Learn more about Transcribe at https://home.wanadoo.nl/jgboerema/en/Freeware.htm


New state-wide indexes for Pennsylvania researchers

We recently attended the Pennsylvania Genealogy Conference in Pittsburgh and noticed, among much of interest, that Ancestor Tracks has introduced a new state-wide product for genealogists doing research in Pennsylvania. They have just published three CDs which contain the indexes to the state's Warrant Registers, Patent Registers, and Tract Name Registers from 1682-1959+.

The first CD, "First Landowners of Pennsylvania: Colonial and State Warrant Registers in the Pennsylvania Archives in Harrisburg," contains all 70 of the Warrant Registers showing the first transfer of land tracts to private owners. These are people who applied for land from either the Proprietors or the state. The records start in 1682 and continue through most of the first legally-recognized owners of land originally owned by the Penns, and later the state.  Every county register, containing thousands of pages, is on this CD. The dates of the land transfers continue throughout the 1700s and 1800s and into the mid-1900s. NOTE: These registers document the first owners of land for all counties and cover approximately 70% of Pennsylvania. These registers should not be confused with the deed register located in the counties which show all subsequent land transfers.

The second CD in the series, "First Landowners of Pennsylvania: Indexes to the Colonial and State Patent Registers in the PA Archives, Harrisburg, 1684 - ca 1995," contains the indexes to all people who actually were granted final title from colony or state authorities. In very many cases, they are not the same as the individuals who actually applied for the land (termed warrantees).

The third, "First Landowners of Pennsylvania: Indexes to Tract Names of Patented Land in the PA Archives, Harrisburg, ca 1684-1811," contains the names of these first land tracts and is the place to look when only the original name of the tract is known.

The CDs can be purchased individually or as a set of three at a slightly reduced price.

Ancestor Tracks also announced publication of the fourth of their Early Landowners of Pennsylvania county atlases, this one for Berks County; a companion CD of tract maps is also available. This atlas is the fourth one they produced (the others covered Fayette, Greene and Washington Counties). It contains the first tract maps for the county, with precise metes-and-bounds outlines of each original tract and all surrounding tracts in individual townships, giving the names of the warrantee and patentee; dates of warrant, survey and patent; and the survey and patent book pages where the transaction was recorded.  Each chapter starts with the Township Warrantee Map reduced to a 8 1/2 x 11" size and includes tables of transcriptions of all information from each tract may be found. An everyname index is included. The atlas and the CD may be purchased separately or in combination at a slightly reduced price.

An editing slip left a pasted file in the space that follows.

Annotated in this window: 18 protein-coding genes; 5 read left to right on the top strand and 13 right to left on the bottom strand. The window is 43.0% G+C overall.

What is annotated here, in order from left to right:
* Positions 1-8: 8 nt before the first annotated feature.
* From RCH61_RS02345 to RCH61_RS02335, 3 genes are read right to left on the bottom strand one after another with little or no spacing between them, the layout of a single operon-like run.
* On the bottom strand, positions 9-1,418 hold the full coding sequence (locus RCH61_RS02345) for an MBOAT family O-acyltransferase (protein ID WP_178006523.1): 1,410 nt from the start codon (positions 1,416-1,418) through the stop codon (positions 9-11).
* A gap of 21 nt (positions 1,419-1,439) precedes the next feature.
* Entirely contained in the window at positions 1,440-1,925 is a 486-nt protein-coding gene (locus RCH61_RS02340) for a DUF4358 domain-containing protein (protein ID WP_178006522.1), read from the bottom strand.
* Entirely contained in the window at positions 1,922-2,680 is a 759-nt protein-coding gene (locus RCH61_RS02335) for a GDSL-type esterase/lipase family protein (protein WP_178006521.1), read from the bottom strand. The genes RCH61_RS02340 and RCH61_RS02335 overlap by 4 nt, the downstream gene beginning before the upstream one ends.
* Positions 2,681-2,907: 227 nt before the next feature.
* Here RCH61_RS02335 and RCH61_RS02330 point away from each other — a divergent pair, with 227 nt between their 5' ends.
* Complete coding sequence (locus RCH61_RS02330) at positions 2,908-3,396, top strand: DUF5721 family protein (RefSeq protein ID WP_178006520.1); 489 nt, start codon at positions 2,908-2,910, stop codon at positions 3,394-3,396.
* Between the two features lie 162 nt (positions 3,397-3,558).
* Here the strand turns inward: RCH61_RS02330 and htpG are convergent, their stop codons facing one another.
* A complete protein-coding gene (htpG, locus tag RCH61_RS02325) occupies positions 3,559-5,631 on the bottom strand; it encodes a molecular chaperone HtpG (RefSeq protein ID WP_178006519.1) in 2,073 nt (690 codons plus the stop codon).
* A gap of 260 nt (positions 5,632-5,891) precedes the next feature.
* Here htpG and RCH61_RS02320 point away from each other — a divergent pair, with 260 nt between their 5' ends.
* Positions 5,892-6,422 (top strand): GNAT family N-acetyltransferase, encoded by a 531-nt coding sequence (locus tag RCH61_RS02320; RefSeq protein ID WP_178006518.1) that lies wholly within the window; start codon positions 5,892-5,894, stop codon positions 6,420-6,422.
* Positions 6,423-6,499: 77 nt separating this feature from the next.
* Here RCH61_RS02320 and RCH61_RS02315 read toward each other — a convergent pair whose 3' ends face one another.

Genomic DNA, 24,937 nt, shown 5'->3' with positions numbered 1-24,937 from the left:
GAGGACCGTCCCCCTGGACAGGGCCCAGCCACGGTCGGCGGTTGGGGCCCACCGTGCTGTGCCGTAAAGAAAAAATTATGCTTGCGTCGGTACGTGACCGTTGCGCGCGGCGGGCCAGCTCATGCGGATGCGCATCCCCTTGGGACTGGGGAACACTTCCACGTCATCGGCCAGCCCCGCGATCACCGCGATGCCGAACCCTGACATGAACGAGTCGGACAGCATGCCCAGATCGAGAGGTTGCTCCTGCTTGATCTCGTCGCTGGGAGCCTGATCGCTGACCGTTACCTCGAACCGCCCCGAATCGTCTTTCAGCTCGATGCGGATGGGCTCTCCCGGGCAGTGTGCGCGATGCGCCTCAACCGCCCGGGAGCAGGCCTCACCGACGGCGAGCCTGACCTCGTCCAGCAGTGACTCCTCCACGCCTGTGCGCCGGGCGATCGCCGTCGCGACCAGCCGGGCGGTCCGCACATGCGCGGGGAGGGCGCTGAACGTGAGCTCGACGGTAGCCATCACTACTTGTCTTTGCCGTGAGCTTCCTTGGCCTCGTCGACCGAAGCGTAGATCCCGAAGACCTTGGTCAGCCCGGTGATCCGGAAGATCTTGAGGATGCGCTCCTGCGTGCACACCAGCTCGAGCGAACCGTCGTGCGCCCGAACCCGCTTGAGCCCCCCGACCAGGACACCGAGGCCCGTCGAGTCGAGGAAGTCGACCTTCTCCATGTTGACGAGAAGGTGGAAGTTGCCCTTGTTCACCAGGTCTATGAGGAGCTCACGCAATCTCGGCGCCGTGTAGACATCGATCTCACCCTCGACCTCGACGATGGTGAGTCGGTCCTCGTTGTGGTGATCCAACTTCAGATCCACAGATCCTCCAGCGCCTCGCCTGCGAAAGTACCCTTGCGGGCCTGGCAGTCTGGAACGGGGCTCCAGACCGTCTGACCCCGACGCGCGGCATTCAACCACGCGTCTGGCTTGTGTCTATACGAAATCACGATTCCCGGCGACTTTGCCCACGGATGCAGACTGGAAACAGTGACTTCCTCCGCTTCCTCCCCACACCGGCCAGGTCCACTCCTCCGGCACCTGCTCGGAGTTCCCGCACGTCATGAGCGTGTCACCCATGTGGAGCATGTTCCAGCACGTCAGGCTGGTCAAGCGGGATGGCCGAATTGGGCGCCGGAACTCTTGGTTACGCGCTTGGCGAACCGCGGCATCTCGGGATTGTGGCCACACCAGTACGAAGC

Information on these and all products Ancestor Tracks produces can be found at their website, www.ancestortracks.com. There are also links to other sources on Pennsylvania land records. Ancestor Tracks told us they are committed to provide such links for every county in Pennsylvania, and have made it very easy to connect by providing a "clickable" color-coded map of the state on the first page of their website. If you are interested in the first landowners of Pennsylvania, you might want to take a quick visit to this most interesting website.


Free software for UK research

Have you ever searched the records of the parish where you know your ancestor lived, only to find nothing about your ancestor? In these situations, good genealogical methodology suggests to search the records of the neighboring parishes. Often you will find the records here, and even the records of the future in-laws.

If your research includes United Kingdom ancestry, there are two excellent software programs that help identify surrounding parishes. They perform radius searches which provide a list of all parishes within a given mile/kilometer distance.

Parish Locator Program enables you to locate any one of over 15,000 UK parishes. It will produce a list of parishes in any County or a list of parishes within a given radius of any other parish and also allows Import and Export via "csv" files. The parishes listed were those in existence at some during the period from the mid 1500s to about 1837 when civil registration began. The best part of this program is its ability to create a map showing your parish in the middle, with all the neighboring parishes plotted around it.